Daily low-dose aspirin is no longer recommended as heart attack preventative for older adults under new guidelines
- It’s no longer recommended as a preventative for older adults who don’t have a high risk or existing heart disease according to guidelines announced Sunday
- The guidelines were put together by the American College of Cardiology and the American Heart Association
- Doctors may consider aspirin for certain older high-risk patients, such as those who have trouble lowering their cholesterol or managing their blood sugars
- New studies find most people won’t benefit from taking daily low-dose aspirin or fish oil supplements to prevent a first heart attack or stroke
- European guidelines recommend against the use of anti-clotting therapies such as aspirin at any age
Taking a low-dose aspirin every day has long been known to cut the chances of another heart attack, stroke or other heart problem in people who already have had one, but the risks don’t outweigh the benefits for most other folks according to new guidelines.
People without heart disease who take a daily aspirin may lower their risk of a heart attack or stroke, but a new study confirms they also have an increased risk of severe internal bleeding.
Although it’s been used for more than a century, aspirin’s value in many situations is still unclear.
It’s no longer recommended as a preventative for older adults who don’t have a high risk or existing heart disease according to guidelines announced Sunday
Doctors may consider aspirin for certain older high-risk patients, such as those who have trouble lowering their cholesterol or managing their blood sugars, as long as there is no increased risk for internal bleeding, the guidelines in the Journal of the American College of Cardiology say.
European guidelines recommend against the use of anti-clotting therapies such as aspirin at any age.
‘Clinicians should be very selective in prescribing aspirin for people without known cardiovascular disease,’ John Hopkins cardiologist Dr. Roger Blumenthal, who co-chaired the new guidelines, said in a statement. ‘It’s much more important to optimize lifestyle habits and control blood pressure and cholesterol as opposed to recommending aspirin.’
‘For the most part, we are now much better at treating risk factors such as hypertension, diabetes and especially high cholesterol,’ said North Carolina cardiologist Dr. Kevin Campbell to CNN. ‘This makes the biggest difference, probably negating any previously perceived aspirin benefit in primary prevention.’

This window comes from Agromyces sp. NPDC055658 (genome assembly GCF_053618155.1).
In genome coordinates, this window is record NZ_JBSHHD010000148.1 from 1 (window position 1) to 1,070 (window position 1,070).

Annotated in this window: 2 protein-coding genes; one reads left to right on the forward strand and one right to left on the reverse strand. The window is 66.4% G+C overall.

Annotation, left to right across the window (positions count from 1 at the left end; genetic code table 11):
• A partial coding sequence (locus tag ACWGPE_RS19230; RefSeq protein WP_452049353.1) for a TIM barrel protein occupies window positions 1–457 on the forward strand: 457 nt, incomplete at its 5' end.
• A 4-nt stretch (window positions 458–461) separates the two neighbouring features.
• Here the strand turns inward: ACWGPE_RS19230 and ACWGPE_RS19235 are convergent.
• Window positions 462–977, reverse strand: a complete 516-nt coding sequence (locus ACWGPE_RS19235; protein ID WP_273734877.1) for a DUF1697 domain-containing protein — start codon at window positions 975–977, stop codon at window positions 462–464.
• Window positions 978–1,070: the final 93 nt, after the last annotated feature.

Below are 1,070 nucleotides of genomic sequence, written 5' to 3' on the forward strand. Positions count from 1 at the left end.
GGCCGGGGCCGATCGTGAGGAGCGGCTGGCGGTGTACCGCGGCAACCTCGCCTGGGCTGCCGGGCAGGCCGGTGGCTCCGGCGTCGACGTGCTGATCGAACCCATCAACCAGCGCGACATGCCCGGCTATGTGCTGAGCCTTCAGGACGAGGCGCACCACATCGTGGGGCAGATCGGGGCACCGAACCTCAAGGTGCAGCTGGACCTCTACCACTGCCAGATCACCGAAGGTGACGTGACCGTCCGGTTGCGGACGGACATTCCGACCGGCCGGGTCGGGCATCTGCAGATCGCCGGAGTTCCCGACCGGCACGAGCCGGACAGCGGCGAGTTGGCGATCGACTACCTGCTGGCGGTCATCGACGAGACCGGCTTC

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The guidelines were put together by the American College of Cardiology and the American Heart Association.
Campbell says, he “would advocate a healthy lifestyle, smoking cessation and risk-factor modification before even considering aspirin therapy in a patient without known cardiovascular disease.”
However, for anyone who has had a stroke, heart attack, open-heart surgery or stents inserted to open clogged arteries, aspirin can be life-saving. “Ultimately, we must individualize treatment for each patient, based on their individual situation,” Campbell said.
In some of the latest studies which have been the largest and longest to test the pennies-a-day blood thinner in people who don’t yet have heart disease or a blood vessel-related problem.
One found that aspirin did not help prevent first strokes or heart attacks in people at moderate risk for one because they had several health threats such as smoking, high blood pressure or high cholesterol.
Another tested aspirin in people with diabetes, who are more likely to develop or die from heart problems, and found that the modest benefit it gave was offset by a greater risk of serious bleeding.
U.S. doctors have long advised adults who haven’t had a heart attack or stroke but are at high risk for these events to take a daily aspirin pill, an approach known as primary prevention.
Even though there’s clear evidence aspirin works for this purpose, many physicians and patients have been reluctant to follow the recommendations because of the risk of rare but potentially fatal internal bleeding.
In one study, people who took daily aspirin had a 0.38 percent lower absolute risk of heart attacks, strokes or deaths from cardiovascular events than people not taking this drug.
However, aspirin was also associated with a 0.47 percent higher absolute risk of severe internal bleeding.
Aspirin did not help prevent cancer as had been hoped.
And fish oil supplements, also tested in the study of people with diabetes, failed to help.
‘The results demonstrate that there are cardiovascular benefits, but that they are quite closely matched by increased risks of serious bleeding,’ said lead study author Dr. Sean Zheng of King’s College London and Imperial College London.
‘There’s been a lot of uncertainty among doctors around the world about prescribing aspirin’ beyond those for whom it’s now recommended, said one study leader, Dr. Jane Armitage of the University of Oxford. ‘If you’re healthy, it’s probably not worth taking it.’
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